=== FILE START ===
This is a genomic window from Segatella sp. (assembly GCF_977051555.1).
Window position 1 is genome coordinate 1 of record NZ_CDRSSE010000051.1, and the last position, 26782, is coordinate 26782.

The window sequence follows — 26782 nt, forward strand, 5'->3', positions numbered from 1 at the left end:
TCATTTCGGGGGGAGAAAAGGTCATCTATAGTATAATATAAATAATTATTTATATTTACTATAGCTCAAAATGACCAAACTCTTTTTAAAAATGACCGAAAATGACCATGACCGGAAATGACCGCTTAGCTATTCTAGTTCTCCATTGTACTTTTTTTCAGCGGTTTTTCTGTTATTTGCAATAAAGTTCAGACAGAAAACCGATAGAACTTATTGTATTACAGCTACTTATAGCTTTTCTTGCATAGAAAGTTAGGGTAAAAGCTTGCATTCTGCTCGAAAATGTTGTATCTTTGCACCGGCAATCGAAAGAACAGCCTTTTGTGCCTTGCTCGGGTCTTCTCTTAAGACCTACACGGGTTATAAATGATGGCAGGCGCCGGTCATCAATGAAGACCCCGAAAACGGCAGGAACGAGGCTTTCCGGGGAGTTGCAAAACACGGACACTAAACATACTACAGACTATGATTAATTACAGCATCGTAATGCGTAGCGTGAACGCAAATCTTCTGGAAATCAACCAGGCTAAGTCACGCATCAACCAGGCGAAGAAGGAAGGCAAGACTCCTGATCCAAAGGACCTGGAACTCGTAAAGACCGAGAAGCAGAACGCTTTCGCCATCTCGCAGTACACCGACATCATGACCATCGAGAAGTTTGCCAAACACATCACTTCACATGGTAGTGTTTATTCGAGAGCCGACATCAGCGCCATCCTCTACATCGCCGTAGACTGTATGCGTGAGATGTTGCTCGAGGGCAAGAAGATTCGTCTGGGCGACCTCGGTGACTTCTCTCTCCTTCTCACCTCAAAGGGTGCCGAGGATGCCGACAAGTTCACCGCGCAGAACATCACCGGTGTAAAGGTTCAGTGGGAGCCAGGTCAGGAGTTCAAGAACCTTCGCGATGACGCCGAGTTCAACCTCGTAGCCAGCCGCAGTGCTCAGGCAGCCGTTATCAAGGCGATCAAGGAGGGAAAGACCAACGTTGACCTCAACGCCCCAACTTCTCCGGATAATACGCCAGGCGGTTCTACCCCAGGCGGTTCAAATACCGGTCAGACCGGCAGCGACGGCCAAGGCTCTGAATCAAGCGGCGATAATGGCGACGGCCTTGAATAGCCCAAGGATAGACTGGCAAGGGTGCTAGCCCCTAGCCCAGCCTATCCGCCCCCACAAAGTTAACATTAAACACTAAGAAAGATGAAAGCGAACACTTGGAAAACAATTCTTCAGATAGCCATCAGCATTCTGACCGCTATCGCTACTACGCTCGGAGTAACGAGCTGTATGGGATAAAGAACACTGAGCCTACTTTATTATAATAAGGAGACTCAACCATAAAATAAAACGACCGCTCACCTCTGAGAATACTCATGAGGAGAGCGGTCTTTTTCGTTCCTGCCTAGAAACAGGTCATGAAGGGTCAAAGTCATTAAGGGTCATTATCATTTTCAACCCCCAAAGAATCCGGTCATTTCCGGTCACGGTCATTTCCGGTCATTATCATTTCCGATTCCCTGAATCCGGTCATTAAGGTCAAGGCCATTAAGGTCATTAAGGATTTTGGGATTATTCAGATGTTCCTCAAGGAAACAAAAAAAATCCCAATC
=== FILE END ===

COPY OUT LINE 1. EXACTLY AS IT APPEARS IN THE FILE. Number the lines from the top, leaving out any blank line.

This is a genomic window from Segatella sp. (assembly GCF_977051555.1).